Thursday, July 21, 2011

Under the Sea: "Salty Towers" at Thunderbird Theatre

Pity poor Poseidon. After he and his two brothers defeated Cronus and divided the world between them, Zeus gained dominion over the heavens and was crowned king of the gods. Hades gained dominion over the underworld and an everlasting bad-ass reputation. And Poseidon gained dominion over -- the ocean? Well, maybe some gods would have made the best of it, but Poseidon doesn't seem to have been too happy. Most of the myths about him depict him as an angry and resentful god, unleashing mighty storms upon unlucky mortals (Odysseus, Hippolytus, Idomeneo). And in perhaps the most famous myth featuring Poseidon, he loses the contest to become patron god of Athens when he gives the city a spring of salt water (whereas Athena provides an olive tree). Not very impressive, to be sure.

For their play Poseidon in the San Francisco Olympians Festival last summer, authors Bryce Alleman, Dana Constance and Kathy Hicks decided to accept that Poseidon is an underdog among gods, and mine that for comedy. As they see it, Poseidon is the beleaguered proprietor of a shabby undersea hotel. He hopes to win the right to host the Olympics and thus get revenge on Athena, but complications arrive in the form of his venomous wife Medusa, his mischievous hotel staff of sea creatures, and several troublesome guests.

Twelve months later, Thunderbird Theatre is giving this play a full production, having hilariously re-christened it Salty Towers in the meantime. Yes, it's a parody of Fawlty Towers, with Poseidon in the John Cleese role. I should note, though, that I've never seen an episode of Fawlty Towers but didn't feel lost or confused during the play. (And yes, this also means that the plays of last summer's Olympians Festival are now batting 3 for 12 when it comes to full productions!)

Salty Towers authors Bryce, Dana, and Kathy are all company members of Thunderbird, which was founded over 10 years ago with the goal of producing original comedic plays. Not black comedies or drawing-room comedies, but unabashed broad humor, farce, and parody. As such, Salty Towers was written in "Thunderbird style," featuring a large cast and a story that is more a succession of incidents than a complex narrative. New characters and sub-plots are constantly introduced throughout the play, and then everything gets resolved by a deus ex machina: Poseidon accidentally gets knocked out for two days, has a dream sequence, and when he comes to, everything is OK. You could argue that the Greeks invented the deus ex machina and thus it is brilliantly clever for a Greek-inspired play to employ this technique, but I feel like that would be overthinking things. Though it would be more challenging, I did wish to see the characters work their conflicts out organically.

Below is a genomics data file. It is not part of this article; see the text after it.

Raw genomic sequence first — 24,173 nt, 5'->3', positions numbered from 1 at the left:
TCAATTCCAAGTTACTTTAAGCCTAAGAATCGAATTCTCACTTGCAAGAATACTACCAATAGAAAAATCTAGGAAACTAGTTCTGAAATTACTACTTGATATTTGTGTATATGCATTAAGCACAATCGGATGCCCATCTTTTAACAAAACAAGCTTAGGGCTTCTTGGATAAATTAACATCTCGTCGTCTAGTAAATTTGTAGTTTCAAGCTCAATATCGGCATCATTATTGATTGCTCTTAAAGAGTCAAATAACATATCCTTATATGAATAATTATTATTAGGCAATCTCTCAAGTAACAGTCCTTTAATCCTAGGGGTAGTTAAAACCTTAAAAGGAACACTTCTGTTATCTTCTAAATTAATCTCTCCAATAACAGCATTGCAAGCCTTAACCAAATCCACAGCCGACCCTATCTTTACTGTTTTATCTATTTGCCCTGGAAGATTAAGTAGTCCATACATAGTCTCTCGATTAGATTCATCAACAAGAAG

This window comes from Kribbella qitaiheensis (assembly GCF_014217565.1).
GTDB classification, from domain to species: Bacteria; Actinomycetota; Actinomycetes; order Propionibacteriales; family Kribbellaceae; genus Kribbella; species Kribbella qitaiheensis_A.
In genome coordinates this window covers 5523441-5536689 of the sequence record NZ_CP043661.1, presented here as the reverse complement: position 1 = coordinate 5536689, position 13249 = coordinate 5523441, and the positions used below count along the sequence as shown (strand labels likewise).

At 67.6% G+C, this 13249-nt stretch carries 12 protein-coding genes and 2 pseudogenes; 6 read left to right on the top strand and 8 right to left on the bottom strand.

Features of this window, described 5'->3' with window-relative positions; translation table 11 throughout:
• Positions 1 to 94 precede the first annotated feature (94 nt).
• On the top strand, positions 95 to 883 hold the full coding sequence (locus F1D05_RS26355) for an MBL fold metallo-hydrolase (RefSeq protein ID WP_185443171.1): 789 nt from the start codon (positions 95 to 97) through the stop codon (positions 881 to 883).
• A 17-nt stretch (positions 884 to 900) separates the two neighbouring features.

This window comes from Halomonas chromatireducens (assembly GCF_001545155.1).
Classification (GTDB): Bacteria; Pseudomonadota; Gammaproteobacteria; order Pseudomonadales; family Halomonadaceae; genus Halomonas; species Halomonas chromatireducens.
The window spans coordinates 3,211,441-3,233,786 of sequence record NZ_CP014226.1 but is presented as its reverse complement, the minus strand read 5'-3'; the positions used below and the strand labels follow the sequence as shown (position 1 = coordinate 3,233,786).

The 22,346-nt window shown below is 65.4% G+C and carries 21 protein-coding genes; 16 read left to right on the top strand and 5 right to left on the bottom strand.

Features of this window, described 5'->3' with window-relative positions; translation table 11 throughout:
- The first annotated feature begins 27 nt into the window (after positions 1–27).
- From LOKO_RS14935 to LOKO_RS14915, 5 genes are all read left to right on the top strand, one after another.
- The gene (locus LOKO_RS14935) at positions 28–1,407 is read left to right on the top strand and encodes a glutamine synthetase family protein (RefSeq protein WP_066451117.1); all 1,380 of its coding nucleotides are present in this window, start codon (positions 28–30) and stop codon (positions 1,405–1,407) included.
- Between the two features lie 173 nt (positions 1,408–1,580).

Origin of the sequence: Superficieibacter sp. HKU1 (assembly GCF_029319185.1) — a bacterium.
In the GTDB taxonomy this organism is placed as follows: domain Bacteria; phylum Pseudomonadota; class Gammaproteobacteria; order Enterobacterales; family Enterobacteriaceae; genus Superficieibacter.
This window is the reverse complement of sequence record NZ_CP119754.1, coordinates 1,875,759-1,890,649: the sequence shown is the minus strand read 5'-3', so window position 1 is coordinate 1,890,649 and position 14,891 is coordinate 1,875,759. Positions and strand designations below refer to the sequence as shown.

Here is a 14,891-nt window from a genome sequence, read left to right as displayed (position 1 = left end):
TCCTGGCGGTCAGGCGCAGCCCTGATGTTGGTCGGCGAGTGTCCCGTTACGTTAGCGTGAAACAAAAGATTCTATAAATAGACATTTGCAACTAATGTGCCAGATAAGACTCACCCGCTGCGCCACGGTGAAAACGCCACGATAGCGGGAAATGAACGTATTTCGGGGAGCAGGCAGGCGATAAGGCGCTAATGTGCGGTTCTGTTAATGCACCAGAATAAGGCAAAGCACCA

The large cast of characters parading across the stage, though, provides a great showcase for Sara Briendel's witty costumes. The gods wear 1970s styles on top and togas on the bottom, while papier-mache and puppetry allows actors to portray sea creatures. As for the characterizations of the gods -- always one of my favorite parts of an Olympians Festival play -- I liked the comic depictions of Dionysus as a Jim Morrison-quoting stoned hippie and Hestia as a giggling, frumpy nerd. But I'm not sure I understood the decision to portray Hermes as a snooty closeted homosexual (usually he's more of a trickster jock), and while it was briefly amusing to hear fire-stealing Prometheus talk like a 1930s Chicago gangster, the portrayal was overly broad. Meanwhile, Poseidon himself is sympathetic, but not the most memorable or compelling character in the play. Throughout it, he's essentially reacting to the crazy hi-jinks of his customers and staff, not making decisions of his own.

One of Poseidon's employees at the undersea hotel is a Portuguese man o' war. In the real world, this jelly-like creature has long venomous tentacles, but in Salty Towers, it's portrayed more like an electric eel, with tentacles that light up and deliver electric shocks. And maybe that's a good metaphor for Salty Towers as a whole. It has the capacity to deliver jolts of wit, laughter, and electricity. But the play also lacks an internal structure that would give it a more solid shape.

Salty Towers is playing through July 23 at the Exit Theater. See for more info.

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